In enterohemorrhagic E. coli (EHEC), two small RNAs, GlmY and GlmZ, have been shown to exert a coordinated action that leads to pathogenesis. These sRNAs act as dimers to direct the cleave of the transcript containing espJ and EspFu, thus enabling the translation of EspFu protein that allows mammalian cell invasion by the production of pedestal structures and docking on the enterocytes. E. coli exploits type III secretion system (T3SS) to inject proteins into epithelial cells and require the pathogenicity island named locus of enterocyte effacement (LEE) that encodes for the molecular syringe components. LEE operon was shown to be dependent on a functional CsrA activity (Bhatt et al. 2009). CsrA mutants showed reduced pedestal formation, ineffective translocation of EspA, EspB, EspD, EscF and the effector Translocated intimin receptor (Tir), that accumulates inside the bacteria and cannot be transferred by the T3SS system. GlmY and GlmZ, in one case, promote EspFu expression and translation by cleavage of the transcript, while, in the case of LEE, promote destabilization of the mRNA (Gruber and Sperandio 2014). GlmY and GlmZ act in concert to destabilise the LEE4 and LEE5 transcripts (Papenfort and Vogel 2014). In another context, GlmY and GlmZ were found involved in metabolism control, regulating the synthesis of amino sugars such as glucosamine, exposing the ribosome binding site of the glmS gene (Urban and Vogel 2008). GlmZ binds directly to glmS with the guide of Hfq, while GlmY is an anti-adaptor RNA that protect GlmZ from RapZ, an adaptor protein that guides RNase E to GlmZ for cleavage (Gopel et al. 2013); GlmY is a decoy that through molecular mimicry and a secondary structure similar to GlmZ attracts RapZ and make it unavailable for its function as RNase adaptor protein for small RNA GlmZ.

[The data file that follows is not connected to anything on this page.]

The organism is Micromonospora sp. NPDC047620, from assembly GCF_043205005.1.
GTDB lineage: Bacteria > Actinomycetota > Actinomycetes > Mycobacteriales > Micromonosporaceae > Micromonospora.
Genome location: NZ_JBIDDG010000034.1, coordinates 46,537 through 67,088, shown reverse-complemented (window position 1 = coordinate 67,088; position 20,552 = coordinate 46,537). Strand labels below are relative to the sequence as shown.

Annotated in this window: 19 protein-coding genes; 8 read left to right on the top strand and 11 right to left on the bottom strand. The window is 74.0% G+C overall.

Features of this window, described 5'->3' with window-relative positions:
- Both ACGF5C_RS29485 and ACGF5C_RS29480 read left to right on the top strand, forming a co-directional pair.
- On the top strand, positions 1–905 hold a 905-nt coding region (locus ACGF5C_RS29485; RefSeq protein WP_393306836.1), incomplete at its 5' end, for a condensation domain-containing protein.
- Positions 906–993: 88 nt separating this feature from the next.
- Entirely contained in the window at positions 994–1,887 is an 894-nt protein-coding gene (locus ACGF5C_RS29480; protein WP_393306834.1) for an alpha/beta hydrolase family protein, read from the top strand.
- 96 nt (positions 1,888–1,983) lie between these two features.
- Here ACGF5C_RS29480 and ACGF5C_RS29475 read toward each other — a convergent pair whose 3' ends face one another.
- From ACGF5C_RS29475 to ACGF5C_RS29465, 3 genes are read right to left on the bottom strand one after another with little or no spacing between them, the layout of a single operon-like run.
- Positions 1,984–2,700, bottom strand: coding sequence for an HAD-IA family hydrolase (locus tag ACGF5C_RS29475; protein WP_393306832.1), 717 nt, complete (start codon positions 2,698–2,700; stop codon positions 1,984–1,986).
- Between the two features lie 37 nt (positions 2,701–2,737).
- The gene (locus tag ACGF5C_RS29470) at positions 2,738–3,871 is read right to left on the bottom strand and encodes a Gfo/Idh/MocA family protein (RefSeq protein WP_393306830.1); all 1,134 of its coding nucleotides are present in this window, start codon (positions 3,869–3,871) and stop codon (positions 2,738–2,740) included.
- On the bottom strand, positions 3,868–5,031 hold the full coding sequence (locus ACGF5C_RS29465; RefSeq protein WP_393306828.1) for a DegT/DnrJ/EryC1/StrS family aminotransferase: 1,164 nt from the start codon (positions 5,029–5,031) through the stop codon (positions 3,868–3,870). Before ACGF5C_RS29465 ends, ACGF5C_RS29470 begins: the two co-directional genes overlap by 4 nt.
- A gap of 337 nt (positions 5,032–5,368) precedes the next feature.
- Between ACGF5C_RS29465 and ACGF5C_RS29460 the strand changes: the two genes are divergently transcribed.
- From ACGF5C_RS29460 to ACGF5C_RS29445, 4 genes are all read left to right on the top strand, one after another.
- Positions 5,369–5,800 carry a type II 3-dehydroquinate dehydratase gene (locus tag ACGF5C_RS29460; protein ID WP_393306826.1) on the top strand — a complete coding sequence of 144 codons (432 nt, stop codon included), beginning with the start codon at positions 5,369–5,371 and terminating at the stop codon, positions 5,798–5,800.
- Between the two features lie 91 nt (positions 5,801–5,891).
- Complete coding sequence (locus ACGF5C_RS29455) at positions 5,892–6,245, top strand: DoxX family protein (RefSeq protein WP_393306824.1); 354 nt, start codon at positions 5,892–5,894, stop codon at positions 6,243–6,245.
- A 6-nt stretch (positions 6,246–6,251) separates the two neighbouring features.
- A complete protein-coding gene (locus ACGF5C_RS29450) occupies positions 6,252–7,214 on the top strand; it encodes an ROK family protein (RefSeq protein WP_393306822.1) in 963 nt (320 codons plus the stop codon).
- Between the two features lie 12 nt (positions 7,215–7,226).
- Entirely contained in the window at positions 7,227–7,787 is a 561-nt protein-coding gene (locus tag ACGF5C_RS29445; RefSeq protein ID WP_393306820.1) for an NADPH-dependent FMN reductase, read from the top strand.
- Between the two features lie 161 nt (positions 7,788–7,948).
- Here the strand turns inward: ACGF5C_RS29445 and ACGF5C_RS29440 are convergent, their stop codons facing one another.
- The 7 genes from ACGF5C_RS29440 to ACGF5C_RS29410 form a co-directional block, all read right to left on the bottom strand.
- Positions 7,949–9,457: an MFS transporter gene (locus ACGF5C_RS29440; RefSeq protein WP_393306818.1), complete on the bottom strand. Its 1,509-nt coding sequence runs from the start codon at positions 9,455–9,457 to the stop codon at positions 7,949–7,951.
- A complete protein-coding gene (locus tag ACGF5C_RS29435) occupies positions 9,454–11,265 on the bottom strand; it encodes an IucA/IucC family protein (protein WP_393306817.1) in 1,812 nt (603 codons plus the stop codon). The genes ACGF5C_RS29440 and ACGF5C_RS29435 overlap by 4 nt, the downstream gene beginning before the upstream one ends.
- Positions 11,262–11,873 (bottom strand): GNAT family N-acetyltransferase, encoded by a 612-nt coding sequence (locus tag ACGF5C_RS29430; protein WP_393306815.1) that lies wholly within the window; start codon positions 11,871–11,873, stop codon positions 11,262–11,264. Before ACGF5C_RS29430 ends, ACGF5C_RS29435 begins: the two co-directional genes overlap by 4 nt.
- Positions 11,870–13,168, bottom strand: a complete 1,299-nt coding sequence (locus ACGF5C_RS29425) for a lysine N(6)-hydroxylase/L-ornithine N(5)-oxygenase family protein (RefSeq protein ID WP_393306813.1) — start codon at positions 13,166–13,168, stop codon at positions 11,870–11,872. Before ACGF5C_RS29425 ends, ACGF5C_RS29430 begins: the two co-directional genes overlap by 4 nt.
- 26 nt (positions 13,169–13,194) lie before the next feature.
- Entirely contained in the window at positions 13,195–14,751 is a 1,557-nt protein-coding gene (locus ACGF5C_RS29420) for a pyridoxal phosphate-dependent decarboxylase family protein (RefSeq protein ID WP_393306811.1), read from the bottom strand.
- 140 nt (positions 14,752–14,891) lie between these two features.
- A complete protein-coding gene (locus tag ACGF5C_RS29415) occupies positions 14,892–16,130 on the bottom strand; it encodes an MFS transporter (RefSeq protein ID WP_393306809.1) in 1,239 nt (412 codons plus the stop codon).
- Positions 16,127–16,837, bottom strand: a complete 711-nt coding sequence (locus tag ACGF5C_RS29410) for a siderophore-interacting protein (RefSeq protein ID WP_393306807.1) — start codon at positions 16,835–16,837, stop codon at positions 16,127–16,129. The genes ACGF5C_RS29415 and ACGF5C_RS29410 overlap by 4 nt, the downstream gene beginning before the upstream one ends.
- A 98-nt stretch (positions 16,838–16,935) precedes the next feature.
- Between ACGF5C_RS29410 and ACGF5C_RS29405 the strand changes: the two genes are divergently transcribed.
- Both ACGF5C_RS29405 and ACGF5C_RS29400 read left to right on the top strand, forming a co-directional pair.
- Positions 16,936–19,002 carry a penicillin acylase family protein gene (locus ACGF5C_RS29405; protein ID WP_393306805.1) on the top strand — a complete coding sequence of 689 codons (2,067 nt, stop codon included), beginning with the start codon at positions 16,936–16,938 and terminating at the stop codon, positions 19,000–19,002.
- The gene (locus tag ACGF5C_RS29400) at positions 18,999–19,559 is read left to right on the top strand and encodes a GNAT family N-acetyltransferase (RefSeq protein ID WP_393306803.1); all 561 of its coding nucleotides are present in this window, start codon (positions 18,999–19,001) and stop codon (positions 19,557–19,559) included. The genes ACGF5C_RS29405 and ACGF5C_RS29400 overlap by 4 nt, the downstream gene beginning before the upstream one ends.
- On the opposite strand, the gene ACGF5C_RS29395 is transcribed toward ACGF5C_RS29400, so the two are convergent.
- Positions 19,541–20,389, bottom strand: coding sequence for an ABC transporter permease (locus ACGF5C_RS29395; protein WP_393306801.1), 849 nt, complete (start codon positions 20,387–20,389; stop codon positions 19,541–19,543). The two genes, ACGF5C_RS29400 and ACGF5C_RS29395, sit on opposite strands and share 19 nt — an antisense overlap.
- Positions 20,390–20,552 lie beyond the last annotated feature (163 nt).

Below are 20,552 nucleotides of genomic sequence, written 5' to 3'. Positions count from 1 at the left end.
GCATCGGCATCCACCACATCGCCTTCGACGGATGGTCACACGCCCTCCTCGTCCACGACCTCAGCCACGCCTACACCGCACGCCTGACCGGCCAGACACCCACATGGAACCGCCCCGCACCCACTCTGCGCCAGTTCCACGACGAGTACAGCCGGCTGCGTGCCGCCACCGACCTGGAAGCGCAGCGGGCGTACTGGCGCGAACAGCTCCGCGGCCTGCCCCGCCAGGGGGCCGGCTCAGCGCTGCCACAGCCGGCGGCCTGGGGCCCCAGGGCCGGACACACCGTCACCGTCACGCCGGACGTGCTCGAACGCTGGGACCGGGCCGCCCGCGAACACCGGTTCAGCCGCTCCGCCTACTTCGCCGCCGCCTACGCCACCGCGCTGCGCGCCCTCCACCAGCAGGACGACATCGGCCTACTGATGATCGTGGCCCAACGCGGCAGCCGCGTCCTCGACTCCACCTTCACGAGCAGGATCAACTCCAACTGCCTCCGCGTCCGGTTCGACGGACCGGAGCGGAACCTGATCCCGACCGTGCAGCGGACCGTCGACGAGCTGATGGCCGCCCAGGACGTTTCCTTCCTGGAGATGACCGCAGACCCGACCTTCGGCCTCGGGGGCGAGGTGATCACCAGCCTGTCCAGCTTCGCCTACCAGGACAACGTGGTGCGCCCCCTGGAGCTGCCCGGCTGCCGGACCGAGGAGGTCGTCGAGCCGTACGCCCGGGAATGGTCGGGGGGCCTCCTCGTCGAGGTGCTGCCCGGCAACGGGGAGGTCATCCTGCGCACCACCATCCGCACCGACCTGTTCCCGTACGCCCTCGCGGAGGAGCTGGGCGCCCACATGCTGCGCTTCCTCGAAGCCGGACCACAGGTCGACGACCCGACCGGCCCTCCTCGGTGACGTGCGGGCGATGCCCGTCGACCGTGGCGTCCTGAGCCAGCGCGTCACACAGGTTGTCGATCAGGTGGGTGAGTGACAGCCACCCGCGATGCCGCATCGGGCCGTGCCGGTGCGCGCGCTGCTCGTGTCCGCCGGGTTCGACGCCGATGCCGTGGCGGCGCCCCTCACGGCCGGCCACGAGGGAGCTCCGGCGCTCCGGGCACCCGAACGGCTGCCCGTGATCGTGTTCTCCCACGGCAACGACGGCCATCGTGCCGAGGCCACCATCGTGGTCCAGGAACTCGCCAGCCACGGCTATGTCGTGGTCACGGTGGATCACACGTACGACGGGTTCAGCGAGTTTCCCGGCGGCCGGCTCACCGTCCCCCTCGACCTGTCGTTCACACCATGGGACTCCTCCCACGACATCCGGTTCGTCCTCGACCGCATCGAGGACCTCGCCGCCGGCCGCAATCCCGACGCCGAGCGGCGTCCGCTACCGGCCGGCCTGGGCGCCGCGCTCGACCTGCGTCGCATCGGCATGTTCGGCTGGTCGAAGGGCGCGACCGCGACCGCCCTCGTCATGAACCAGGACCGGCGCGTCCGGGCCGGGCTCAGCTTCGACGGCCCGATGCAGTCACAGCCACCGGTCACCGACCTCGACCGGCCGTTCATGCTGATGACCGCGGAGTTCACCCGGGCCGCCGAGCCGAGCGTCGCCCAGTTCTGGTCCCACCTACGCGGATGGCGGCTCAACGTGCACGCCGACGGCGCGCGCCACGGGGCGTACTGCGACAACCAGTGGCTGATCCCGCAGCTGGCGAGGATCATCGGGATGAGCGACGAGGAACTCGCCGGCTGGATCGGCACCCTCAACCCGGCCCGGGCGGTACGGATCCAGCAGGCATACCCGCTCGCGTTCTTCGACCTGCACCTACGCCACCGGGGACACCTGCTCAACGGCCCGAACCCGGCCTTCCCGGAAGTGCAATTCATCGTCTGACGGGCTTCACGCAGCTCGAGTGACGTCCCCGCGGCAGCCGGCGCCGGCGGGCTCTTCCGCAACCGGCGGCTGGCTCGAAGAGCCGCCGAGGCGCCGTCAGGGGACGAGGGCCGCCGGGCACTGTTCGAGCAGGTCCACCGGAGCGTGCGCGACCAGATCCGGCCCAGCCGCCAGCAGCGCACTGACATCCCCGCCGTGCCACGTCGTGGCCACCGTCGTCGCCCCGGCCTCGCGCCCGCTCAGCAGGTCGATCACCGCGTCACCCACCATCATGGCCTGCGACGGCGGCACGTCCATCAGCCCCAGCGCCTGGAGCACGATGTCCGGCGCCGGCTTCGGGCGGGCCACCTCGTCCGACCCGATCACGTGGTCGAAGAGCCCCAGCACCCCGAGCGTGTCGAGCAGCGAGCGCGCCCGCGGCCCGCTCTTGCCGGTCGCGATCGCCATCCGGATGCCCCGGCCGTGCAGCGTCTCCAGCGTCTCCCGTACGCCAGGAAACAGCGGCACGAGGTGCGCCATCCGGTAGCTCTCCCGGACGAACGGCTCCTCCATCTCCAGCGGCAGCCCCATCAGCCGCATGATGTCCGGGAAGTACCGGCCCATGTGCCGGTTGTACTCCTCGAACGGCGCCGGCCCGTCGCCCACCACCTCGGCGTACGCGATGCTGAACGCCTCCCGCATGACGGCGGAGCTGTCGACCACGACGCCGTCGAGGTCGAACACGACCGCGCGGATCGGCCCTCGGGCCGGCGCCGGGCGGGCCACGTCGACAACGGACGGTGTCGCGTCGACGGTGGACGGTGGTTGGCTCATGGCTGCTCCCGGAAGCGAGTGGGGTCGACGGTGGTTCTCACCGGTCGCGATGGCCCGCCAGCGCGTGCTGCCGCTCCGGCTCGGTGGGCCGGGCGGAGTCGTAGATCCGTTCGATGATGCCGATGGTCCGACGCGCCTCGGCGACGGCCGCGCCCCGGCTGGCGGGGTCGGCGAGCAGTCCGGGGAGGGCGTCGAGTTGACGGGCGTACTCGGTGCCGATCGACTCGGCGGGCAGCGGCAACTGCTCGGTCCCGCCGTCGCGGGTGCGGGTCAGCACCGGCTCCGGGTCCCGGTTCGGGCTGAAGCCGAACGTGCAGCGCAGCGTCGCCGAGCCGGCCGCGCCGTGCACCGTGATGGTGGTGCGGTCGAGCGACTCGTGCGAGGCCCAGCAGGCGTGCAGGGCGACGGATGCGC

10. Conclusions

In this review several novel cases of small RNAs regulating phase transition and response to the environment (acid stress, pH, temperature switch, oxygen, osmotic stress) were discussed. It is expected that the knowledge on bacterial small RNAs will continue to evolve. It is highly expected that scientists will provide new information and perform advancements in science of pathogen containment through exploitation of RNA aptamers, plasmids and bacteriophages counterfighting the activity of the small RNAs and RNA sequences in the genomes of pathogens.